Teams are a useful business tool for process and quality improvement, which may lead to higher customer satisfaction or cost reduction. Many managers recognize the benefits teams may bring but do not properly consider what it takes to get a team functioning in the direction management desires. When forming teams, manager should consider the team’s purpose, member participation and placement, as well as team processes and plans. With the 5 P’s of purpose, participation, placement, process, and plan, management can better design teams and determine development needs.
Purpose – Will the team clearly understand why it exists, what it is to do and how it will know they are successful? The team and management must agree to written purpose or mission statement so that they are working together in a common direction towards solutions that meet their overall purpose. Team goals and management deadlines should align with their overall purpose and will serve to guide the team performance and help them meet challenges.
Participation – Who would be the best people to include on the team and how large should the team be in order to accomplish its purpose? Management needs to consider necessary skill sets, professional attitudes, and process knowledge when selecting team members. In addition, for membership at the formation of team or as team personnel needs to grow, look for a balance between personality types for both task and people focus to be included so the solutions team may design will be more diverse and innovative to achieve team purpose and required work.
Placement – Where will the team members be physically located and how often should the team plan to have meetings? If the team is to be an intact work group, this may make some things simpler but the team will need a meeting room for complex problem solving. If the team is spread over multiple sites, managers will need to consider costs and possible problems team may have due to culture or time differences, and then determine whether travel for some meetings is required or if any special equipment is needed for members to meet regularly via phone or on-line.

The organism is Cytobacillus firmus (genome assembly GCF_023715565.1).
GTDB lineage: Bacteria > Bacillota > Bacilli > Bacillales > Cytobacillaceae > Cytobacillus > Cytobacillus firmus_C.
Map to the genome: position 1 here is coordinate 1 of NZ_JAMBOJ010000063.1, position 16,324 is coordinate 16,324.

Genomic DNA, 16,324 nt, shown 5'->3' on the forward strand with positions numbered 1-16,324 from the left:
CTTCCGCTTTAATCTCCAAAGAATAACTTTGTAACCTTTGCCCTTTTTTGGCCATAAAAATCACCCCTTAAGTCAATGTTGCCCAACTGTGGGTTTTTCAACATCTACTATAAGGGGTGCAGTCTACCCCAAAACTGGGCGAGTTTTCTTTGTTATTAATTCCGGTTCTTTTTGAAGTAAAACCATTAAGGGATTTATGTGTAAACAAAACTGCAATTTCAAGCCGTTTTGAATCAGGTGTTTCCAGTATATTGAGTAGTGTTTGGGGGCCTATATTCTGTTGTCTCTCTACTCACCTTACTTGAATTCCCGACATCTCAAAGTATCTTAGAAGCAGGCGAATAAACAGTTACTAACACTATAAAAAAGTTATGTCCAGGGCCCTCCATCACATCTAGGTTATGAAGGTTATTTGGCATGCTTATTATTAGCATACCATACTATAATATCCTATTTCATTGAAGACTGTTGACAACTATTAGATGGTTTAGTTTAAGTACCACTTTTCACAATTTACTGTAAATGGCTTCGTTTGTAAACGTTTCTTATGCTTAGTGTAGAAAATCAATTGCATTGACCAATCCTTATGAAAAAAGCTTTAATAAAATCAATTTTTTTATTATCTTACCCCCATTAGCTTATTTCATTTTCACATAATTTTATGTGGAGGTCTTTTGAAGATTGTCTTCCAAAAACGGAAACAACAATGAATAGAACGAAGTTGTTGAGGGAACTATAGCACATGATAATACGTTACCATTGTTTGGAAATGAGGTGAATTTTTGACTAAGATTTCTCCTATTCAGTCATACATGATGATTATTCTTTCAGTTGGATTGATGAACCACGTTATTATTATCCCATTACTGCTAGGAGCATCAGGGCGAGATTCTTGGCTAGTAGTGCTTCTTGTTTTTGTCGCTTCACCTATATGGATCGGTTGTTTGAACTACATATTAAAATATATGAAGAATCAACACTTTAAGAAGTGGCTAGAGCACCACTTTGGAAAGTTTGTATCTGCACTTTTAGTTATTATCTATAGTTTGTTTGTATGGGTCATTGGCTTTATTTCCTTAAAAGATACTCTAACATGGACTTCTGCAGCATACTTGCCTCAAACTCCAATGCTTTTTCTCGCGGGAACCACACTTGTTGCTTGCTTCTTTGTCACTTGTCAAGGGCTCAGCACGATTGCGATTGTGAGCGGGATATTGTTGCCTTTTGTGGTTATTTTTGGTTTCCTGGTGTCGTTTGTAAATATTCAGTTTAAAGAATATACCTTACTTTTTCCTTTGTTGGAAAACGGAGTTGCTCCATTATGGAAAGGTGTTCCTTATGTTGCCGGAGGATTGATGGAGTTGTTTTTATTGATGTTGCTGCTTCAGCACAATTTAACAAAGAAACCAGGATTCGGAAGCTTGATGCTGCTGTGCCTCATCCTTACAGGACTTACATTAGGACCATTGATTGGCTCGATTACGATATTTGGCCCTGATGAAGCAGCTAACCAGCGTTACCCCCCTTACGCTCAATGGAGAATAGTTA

Process – How will the team get to where it needs to go in order to accomplish its purpose? The team should develop and agree to their ground rules, any constraints that management may set related to decision-making authority or functional boundaries. Initial team training should include meeting management with a suggested meeting agenda and record-keeping formats, interpersonal communication, problem solving, and if relevant to team’s work include process mapping.
Plan – Will the team acknowledge when its project or assignment will be complete and know what it needs to accomplish its tasks? If the team goals are specific to their purpose and the team agrees these are relevant and achievable goals, then the team needs to agree to a timeline for goals and a way to measure how they are doing towards goals. Not only should the team and their management define work deadlines and expected milestones in its goals and schedules, but it should also include necessary training to acquire team and task related skills.
Considering the 5 P’s of purpose, participation, placement, process, and plan, management can design better teams and plan team development needs accordingly. Recognizing the benefits teams can bring to a business or organization is good, but teams are only effective when management understands what it may take to get their teams moving in the desired direction. Well designed and developed teams only become a useful for process and quality improvement when managers consider member selection for best participation and preferred placement along with the team’s purpose, process and plan.